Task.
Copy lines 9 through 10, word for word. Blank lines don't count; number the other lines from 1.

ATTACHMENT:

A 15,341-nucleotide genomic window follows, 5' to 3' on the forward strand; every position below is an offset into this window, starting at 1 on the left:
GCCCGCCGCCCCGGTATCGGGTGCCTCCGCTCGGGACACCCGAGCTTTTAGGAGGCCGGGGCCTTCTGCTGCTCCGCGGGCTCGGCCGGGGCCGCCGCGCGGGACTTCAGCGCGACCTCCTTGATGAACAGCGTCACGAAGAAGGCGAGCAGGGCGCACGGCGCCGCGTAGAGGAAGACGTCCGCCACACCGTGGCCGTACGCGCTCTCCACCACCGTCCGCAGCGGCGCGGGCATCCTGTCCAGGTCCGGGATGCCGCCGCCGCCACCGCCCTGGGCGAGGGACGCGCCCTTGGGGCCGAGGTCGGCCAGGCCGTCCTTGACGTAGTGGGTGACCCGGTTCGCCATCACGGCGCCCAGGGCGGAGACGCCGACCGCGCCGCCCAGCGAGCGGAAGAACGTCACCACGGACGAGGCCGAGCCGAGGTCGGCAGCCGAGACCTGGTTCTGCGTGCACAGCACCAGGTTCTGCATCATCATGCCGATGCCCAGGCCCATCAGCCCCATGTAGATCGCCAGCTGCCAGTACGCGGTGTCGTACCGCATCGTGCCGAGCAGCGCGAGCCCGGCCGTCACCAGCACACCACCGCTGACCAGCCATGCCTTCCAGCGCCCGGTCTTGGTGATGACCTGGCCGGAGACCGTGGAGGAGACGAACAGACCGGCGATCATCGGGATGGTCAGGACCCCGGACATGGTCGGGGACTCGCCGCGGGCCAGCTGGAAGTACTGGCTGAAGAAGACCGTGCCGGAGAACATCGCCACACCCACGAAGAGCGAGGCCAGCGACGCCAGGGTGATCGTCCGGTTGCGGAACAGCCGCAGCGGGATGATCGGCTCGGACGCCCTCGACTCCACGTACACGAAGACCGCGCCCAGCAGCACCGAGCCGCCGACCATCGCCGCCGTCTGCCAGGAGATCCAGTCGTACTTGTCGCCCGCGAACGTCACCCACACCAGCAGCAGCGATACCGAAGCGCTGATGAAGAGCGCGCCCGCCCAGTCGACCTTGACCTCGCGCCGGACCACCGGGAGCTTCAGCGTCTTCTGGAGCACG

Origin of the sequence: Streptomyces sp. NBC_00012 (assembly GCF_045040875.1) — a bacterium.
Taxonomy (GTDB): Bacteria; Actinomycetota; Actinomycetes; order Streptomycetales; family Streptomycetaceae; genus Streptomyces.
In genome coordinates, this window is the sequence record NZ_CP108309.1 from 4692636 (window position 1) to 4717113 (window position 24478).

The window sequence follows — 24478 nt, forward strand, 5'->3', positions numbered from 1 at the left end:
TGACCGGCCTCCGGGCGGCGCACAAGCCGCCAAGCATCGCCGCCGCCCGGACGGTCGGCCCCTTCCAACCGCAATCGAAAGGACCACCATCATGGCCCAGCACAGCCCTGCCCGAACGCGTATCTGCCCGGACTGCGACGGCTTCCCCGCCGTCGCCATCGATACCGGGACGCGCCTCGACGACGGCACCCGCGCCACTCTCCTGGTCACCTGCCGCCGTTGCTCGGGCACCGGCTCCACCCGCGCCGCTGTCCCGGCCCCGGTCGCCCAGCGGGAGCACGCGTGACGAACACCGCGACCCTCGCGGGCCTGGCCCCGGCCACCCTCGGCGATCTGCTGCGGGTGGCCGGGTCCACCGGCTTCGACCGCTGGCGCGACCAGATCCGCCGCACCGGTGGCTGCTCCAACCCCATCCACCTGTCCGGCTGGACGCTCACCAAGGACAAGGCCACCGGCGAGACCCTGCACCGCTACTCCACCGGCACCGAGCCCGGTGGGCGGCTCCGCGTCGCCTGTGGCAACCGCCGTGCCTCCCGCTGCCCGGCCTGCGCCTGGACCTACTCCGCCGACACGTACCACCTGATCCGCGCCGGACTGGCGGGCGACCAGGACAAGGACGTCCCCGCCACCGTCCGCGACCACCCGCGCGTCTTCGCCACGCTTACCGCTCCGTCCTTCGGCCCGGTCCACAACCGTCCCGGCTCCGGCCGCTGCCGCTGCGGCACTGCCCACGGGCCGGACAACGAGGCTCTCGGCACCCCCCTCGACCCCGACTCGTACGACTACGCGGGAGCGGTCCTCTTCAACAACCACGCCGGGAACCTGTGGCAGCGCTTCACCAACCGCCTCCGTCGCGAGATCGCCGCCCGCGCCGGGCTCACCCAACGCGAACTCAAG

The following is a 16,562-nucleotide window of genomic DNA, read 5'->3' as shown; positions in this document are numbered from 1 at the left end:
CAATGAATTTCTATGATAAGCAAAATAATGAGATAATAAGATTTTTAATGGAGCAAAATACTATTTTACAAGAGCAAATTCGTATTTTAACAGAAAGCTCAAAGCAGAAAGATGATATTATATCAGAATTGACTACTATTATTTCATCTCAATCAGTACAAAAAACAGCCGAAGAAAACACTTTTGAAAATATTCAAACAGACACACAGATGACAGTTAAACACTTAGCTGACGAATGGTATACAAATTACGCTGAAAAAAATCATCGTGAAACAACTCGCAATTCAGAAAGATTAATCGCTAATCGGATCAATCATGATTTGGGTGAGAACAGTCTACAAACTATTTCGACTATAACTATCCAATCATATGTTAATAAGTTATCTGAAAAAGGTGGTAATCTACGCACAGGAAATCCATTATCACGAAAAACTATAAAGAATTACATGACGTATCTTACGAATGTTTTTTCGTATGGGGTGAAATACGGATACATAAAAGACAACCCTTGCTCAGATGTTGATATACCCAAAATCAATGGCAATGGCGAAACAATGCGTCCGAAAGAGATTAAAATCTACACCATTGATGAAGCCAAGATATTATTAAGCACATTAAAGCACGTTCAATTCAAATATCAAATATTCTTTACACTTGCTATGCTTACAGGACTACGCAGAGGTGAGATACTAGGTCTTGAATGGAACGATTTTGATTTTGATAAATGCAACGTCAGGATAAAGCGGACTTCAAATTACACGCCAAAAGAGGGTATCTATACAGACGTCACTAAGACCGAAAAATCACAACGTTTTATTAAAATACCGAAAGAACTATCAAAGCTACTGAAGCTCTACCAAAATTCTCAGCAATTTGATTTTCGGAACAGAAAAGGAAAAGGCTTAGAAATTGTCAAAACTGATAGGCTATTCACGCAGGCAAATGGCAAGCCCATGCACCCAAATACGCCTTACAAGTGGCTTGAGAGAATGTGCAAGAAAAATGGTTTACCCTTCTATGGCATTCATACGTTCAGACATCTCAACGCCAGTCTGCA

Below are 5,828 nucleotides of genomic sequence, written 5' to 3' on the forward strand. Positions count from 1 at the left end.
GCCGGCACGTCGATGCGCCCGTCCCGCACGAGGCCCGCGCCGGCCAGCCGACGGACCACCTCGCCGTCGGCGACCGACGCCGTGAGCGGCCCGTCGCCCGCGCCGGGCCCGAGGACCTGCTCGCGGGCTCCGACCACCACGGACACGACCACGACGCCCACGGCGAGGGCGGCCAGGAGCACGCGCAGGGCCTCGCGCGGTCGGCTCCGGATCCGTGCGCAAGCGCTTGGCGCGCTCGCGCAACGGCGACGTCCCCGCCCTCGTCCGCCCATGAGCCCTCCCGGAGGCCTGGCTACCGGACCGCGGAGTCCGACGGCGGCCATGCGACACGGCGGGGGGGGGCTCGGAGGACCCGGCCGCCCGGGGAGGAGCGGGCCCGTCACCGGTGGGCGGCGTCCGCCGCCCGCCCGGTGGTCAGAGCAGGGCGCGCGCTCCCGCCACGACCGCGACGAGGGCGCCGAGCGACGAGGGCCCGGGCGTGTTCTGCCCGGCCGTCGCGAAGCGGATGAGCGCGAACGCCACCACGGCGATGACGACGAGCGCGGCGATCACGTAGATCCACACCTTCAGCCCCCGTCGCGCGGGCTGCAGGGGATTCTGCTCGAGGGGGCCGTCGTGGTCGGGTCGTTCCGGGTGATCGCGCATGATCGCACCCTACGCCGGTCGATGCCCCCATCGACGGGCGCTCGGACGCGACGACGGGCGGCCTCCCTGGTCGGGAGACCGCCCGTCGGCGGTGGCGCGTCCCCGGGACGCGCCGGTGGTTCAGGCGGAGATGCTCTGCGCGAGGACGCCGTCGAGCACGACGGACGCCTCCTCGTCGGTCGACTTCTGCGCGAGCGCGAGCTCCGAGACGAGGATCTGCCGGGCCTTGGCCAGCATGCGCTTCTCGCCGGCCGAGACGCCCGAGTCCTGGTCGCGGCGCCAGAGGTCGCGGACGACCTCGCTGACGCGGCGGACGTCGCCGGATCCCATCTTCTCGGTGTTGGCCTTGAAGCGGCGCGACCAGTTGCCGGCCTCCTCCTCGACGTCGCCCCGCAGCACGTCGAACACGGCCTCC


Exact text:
CAATGAATTTCTATGATAAGCAAAATAATGAGATAATAAGATTTTTAATGGAGCAAAATACTATTTTACAAGAGCAAATTCGTATTTTAACAGAAAGCTCAAAGCAGAAAGATGATATTATATCAGAATTGACTACTATTATTTCATCTCAATCAGTACAAAAAACAGCCGAAGAAAACACTTTTGAAAATATTCAAACAGACACACAGATGACAGTTAAACACTTAGCTGACGAATGGTATACAAATTACGCTGAAAAAAATCATCGTGAAACAACTCGCAATTCAGAAAGATTAATCGCTAATCGGATCAATCATGATTTGGGTGAGAACAGTCTACAAACTATTTCGACTATAACTATCCAATCATATGTTAATAAGTTATCTGAAAAAGGTGGTAATCTACGCACAGGAAATCCATTATCACGAAAAACTATAAAGAATTACATGACGTATCTTACGAATGTTTTTTCGTATGGGGTGAAATACGGATACATAAAAGACAACCCTTGCTCAGATGTTGATATACCCAAAATCAATGGCAATGGCGAAACAATGCGTCCGAAAGAGATTAAAATCTACACCATTGATGAAGCCAAGATATTATTAAGCACATTAAAGCACGTTCAATTCAAATATCAAATATTCTTTACACTTGCTATGCTTACAGGACTACGCAGAGGTGAGATACTAGGTCTTGAATGGAACGATTTTGATTTTGATAAATGCAACGTCAGGATAAAGCGGACTTCAAATTACACGCCAAAAGAGGGTATCTATACAGACGTCACTAAGACCGAAAAATCACAACGTTTTATTAAAATACCGAAAGAACTATCAAAGCTACTGAAGCTCTACCAAAATTCTCAGCAATTTGATTTTCGGAACAGAAAAGGAAAAGGCTTAGAAATTGTCAAAACTGATAGGCTATTCACGCAGGCAAATGGCAAGCCCATGCACCCAAATACGCCTTACAAGTGGCTTGAGAGAATGTGCAAGAAAAATGGTTTACCCTTCTATGGCATTCATACGTTCAGACATCTCAACGCCAGTCTGCA

Below are 5,828 nucleotides of genomic sequence, written 5' to 3' on the forward strand. Positions count from 1 at the left end.